Post-modern time-waster gives Lonely Planet a bad name

Loneliest Planet

Don’t be fooled by the looks on their faces. Nothing is actually happening.

This article first appeared in Farrago (Issue 2, 2013)

It all begins with a naked red-haired woman. She jumps up and down, creaking the floor boards with every bounce. She appears distraught, if not mentally unstable. The scene makes no sense, but that’s okay. The film has only just begun; you reason that surely things will explain themselves in due time.

They don’t. Indeed, with hindsight, it becomes clear that this opening is nothing more than an attention-grabbing stunt, probably included in the final cut to compensate for the tedious 112 minutes that follow.

The Loneliest Planet follows soon-to-be-married couple Alex (Gael Garcia Bernal) and Nica (Hani Furstenberg) as they slowly hike through the picturesque Caucasus Mountains in Georgia. Meanwhile, director Julia Loktev decides the best way to simulate the passing of time is to make her audiences sit in their seats and wait.

Occasionally, red herrings pop up and threaten to make Alex and Nica’s story interesting. But every distraction is nothing more than that – an irrelevant plot device intended to trick the audience into thinking something is happening.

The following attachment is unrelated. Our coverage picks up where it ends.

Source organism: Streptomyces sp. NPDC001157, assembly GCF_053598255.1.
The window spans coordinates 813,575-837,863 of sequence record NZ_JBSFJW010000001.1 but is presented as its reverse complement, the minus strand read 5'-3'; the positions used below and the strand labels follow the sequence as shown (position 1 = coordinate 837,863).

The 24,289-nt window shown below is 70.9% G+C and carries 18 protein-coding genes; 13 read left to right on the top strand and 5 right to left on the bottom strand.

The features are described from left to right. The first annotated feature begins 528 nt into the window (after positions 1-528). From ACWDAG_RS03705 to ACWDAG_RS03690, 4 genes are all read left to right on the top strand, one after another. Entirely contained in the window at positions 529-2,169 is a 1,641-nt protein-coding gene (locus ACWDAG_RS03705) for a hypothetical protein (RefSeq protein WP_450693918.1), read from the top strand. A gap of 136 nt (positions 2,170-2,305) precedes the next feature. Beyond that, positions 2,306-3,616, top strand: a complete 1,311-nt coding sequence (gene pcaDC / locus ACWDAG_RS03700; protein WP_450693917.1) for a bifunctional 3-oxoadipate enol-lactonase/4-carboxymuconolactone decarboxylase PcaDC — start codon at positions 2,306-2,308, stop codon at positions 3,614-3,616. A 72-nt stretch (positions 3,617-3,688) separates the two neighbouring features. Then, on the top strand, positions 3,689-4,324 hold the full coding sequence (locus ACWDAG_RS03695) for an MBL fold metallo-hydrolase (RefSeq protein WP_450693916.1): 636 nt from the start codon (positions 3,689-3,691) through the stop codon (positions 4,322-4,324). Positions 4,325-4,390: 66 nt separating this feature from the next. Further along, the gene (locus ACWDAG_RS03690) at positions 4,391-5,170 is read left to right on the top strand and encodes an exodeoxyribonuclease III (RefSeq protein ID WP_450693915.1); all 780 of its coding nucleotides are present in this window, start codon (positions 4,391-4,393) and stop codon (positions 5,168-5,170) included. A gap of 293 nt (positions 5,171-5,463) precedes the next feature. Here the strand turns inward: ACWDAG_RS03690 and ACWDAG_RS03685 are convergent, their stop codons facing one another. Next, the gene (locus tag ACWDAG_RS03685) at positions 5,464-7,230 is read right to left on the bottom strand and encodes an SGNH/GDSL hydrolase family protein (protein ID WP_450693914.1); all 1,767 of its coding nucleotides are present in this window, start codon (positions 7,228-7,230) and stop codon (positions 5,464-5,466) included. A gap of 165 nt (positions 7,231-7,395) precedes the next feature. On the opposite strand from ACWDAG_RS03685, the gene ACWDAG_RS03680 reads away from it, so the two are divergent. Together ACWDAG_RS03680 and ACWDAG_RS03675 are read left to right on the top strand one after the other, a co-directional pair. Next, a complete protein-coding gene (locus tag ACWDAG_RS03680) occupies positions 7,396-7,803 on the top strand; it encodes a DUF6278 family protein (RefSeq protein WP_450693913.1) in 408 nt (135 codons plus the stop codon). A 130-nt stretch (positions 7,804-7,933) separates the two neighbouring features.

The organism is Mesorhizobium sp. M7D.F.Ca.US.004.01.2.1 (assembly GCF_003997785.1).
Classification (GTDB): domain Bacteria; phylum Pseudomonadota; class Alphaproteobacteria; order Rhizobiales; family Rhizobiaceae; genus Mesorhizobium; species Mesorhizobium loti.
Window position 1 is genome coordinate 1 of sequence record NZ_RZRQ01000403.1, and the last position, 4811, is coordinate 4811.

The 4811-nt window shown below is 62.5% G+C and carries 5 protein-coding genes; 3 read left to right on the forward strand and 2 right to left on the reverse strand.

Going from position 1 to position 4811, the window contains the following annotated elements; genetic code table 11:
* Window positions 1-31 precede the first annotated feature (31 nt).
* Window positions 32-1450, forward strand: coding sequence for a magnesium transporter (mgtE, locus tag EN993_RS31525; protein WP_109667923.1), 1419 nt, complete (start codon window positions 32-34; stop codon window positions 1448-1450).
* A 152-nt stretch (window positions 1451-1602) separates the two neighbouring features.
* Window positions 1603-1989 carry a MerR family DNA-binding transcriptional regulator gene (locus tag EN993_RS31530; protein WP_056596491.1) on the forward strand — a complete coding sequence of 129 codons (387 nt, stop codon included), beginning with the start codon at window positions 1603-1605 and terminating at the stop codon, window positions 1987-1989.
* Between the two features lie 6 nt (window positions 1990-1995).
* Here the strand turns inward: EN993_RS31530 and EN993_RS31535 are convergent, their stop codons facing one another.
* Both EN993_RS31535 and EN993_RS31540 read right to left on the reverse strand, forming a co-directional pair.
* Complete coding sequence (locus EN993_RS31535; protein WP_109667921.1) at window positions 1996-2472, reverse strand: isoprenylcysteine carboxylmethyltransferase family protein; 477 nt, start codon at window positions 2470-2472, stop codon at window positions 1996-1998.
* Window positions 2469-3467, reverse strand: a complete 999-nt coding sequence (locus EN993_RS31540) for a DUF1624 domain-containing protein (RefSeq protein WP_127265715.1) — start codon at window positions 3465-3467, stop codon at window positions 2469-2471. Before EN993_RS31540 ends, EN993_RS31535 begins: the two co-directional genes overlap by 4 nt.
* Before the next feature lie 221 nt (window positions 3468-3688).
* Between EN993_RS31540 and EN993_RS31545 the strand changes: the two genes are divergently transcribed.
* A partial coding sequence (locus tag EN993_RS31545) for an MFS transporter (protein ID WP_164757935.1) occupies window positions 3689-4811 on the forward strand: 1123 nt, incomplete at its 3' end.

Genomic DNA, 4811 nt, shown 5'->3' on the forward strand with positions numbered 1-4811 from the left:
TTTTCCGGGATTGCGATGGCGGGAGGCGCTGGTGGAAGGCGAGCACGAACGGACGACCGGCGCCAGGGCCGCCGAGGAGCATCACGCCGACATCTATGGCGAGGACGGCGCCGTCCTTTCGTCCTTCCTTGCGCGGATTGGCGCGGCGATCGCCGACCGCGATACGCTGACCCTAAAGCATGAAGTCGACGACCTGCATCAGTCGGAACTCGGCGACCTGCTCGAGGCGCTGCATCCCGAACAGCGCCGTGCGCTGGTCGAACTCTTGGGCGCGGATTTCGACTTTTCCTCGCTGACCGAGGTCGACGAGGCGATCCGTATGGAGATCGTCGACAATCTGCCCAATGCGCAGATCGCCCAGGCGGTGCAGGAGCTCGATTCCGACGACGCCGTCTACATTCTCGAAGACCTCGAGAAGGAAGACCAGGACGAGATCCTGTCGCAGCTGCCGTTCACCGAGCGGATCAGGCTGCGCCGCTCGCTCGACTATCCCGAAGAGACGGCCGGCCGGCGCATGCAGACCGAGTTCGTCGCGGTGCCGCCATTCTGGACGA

Sure enough, one hour into the film, something actually does happen. It’s an engaging moment, not least for its capacity to awaken the audience from their dreamy slumber. Barring this scene, however, The Loneliest Planet makes vain efforts to reconcile its ridiculous running time, creating nothing more than false intrigue and unnecessary suspense.

I don’t necessarily have any qualms with this film technique. What I do find offensive is the absence of a point. Filmmakers should be able to justify every second of their film, and deliver a message to their audience. Likewise, filmgoers should subsequently be able to leave a theatre knowing they’ve learned something insightful about life or the human race.

The Loneliest Planet has a few vague take-home messages at best. Realistically though, it only really has enough quality content to fill a 10-minute short film – which is no surprise, given the film is based on a short story.

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